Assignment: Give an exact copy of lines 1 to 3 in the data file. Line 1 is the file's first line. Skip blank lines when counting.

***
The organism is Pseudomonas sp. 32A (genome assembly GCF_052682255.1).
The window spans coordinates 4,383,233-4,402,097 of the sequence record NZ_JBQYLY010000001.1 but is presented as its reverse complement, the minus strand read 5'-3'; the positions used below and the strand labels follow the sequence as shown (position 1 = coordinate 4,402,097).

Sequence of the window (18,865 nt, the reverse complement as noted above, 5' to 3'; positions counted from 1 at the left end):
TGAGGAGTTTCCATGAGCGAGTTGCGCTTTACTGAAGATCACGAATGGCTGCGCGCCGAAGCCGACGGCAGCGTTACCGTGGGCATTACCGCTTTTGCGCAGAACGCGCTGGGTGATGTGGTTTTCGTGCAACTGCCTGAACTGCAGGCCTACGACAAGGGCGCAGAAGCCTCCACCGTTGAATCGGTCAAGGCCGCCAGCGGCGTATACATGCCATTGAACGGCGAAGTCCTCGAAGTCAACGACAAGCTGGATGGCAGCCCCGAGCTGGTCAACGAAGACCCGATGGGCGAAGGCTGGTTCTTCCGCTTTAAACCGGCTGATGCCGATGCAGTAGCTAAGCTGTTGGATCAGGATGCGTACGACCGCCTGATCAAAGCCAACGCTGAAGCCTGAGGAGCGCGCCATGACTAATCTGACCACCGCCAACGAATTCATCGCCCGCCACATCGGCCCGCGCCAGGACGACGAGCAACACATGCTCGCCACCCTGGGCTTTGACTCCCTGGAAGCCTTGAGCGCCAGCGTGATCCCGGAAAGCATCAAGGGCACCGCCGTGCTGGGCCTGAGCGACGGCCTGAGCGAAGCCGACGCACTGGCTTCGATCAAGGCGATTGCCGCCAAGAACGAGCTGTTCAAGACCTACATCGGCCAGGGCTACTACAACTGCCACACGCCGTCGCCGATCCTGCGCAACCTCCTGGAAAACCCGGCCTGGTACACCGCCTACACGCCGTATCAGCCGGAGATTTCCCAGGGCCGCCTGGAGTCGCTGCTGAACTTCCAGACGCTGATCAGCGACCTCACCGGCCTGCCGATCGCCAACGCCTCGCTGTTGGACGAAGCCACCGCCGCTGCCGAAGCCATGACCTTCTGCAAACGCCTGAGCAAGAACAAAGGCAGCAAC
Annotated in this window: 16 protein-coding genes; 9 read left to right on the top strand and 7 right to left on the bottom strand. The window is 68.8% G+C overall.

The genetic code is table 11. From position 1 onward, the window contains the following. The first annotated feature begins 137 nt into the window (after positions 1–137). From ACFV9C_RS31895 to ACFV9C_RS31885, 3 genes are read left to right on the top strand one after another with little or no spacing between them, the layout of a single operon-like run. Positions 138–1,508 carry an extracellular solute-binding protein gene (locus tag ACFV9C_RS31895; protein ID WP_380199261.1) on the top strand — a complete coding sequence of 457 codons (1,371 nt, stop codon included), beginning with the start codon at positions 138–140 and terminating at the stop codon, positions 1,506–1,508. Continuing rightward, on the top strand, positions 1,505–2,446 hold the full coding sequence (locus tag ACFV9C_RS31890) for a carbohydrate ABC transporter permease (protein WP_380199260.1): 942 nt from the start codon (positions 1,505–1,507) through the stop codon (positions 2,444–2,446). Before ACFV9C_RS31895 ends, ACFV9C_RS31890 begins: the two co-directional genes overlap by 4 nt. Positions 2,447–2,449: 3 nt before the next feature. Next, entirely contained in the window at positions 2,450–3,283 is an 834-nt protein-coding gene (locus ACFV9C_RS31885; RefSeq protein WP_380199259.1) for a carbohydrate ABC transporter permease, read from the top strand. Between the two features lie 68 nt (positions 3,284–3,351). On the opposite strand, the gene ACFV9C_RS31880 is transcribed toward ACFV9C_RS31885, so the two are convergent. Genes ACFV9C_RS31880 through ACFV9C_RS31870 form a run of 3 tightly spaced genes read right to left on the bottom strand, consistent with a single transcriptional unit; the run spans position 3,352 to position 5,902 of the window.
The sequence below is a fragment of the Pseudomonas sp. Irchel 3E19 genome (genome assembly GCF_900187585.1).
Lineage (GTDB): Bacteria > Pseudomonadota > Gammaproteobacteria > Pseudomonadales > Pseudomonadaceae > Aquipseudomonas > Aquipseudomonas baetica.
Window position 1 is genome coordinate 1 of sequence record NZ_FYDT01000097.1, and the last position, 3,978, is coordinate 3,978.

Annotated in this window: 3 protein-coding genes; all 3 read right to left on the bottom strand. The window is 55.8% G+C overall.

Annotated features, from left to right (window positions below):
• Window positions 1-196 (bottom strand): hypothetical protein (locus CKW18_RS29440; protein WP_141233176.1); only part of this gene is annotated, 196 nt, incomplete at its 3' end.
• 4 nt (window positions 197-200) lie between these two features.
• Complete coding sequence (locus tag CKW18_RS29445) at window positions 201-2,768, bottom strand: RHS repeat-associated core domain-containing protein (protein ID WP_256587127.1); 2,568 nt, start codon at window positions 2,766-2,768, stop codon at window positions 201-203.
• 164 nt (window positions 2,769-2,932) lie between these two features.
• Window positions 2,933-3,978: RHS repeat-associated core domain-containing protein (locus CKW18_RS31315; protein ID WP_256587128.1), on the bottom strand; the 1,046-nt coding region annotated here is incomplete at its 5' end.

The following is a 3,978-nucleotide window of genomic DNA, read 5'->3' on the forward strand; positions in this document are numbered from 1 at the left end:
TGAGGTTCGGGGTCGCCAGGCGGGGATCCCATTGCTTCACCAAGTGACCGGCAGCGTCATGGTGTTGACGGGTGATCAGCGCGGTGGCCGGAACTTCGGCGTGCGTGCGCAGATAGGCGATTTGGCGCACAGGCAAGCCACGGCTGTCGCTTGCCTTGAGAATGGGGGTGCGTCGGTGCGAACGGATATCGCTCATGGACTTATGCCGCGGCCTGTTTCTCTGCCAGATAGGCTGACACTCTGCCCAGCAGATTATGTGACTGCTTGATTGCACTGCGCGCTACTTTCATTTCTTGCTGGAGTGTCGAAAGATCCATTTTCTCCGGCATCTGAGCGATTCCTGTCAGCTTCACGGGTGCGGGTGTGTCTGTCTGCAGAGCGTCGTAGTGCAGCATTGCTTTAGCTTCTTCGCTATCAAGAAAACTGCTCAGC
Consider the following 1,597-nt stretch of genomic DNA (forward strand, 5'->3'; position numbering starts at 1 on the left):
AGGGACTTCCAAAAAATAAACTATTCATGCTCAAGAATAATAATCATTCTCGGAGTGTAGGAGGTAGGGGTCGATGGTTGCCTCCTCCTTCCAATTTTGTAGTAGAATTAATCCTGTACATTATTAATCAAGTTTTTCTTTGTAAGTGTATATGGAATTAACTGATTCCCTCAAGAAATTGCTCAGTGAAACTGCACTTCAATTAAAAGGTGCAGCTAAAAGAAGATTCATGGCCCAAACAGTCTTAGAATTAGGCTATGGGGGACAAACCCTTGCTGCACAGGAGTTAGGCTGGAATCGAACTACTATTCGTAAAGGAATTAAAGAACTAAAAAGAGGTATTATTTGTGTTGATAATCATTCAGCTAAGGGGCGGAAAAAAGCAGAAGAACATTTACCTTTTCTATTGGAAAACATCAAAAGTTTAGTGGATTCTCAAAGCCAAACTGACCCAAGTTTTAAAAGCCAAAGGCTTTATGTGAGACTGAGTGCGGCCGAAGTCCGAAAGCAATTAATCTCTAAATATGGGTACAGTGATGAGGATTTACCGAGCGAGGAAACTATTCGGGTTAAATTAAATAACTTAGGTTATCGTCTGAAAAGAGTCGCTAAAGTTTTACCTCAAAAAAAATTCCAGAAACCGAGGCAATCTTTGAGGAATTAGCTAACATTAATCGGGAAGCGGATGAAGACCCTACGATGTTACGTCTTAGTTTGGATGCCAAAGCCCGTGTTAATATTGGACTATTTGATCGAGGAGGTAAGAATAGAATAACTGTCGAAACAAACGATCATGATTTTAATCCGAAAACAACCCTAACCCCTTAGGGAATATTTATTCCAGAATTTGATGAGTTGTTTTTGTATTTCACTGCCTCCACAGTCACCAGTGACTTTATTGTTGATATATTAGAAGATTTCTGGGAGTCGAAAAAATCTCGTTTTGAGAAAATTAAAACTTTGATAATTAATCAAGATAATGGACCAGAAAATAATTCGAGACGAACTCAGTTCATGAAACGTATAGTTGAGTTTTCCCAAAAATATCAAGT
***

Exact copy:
The organism is Pseudomonas sp. 32A (genome assembly GCF_052682255.1).
The window spans coordinates 4,383,233-4,402,097 of the sequence record NZ_JBQYLY010000001.1 but is presented as its reverse complement, the minus strand read 5'-3'; the positions used below and the strand labels follow the sequence as shown (position 1 = coordinate 4,402,097).

Sequence of the window (18,865 nt, the reverse complement as noted above, 5' to 3'; positions counted from 1 at the left end):